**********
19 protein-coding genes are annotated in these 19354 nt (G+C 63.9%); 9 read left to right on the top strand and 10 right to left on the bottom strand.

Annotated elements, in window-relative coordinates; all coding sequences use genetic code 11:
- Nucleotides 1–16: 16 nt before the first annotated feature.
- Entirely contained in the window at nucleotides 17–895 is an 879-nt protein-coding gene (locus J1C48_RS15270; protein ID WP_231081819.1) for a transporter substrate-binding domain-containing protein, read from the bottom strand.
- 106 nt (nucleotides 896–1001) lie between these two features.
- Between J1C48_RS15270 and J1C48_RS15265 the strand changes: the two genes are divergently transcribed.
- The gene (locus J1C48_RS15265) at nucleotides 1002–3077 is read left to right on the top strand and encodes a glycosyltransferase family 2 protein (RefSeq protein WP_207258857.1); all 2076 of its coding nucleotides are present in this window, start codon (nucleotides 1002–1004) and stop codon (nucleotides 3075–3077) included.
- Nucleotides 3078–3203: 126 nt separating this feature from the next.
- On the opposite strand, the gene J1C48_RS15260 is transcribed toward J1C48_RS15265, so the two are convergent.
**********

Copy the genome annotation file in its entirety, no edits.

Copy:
19 protein-coding genes are annotated in these 19354 nt (G+C 63.9%); 9 read left to right on the top strand and 10 right to left on the bottom strand.

Annotated elements, in window-relative coordinates; all coding sequences use genetic code 11:
- Nucleotides 1–16: 16 nt before the first annotated feature.
- Entirely contained in the window at nucleotides 17–895 is an 879-nt protein-coding gene (locus J1C48_RS15270; protein ID WP_231081819.1) for a transporter substrate-binding domain-containing protein, read from the bottom strand.
- 106 nt (nucleotides 896–1001) lie between these two features.
- Between J1C48_RS15270 and J1C48_RS15265 the strand changes: the two genes are divergently transcribed.
- The gene (locus J1C48_RS15265) at nucleotides 1002–3077 is read left to right on the top strand and encodes a glycosyltransferase family 2 protein (RefSeq protein WP_207258857.1); all 2076 of its coding nucleotides are present in this window, start codon (nucleotides 1002–1004) and stop codon (nucleotides 3075–3077) included.
- Nucleotides 3078–3203: 126 nt separating this feature from the next.
- On the opposite strand, the gene J1C48_RS15260 is transcribed toward J1C48_RS15265, so the two are convergent.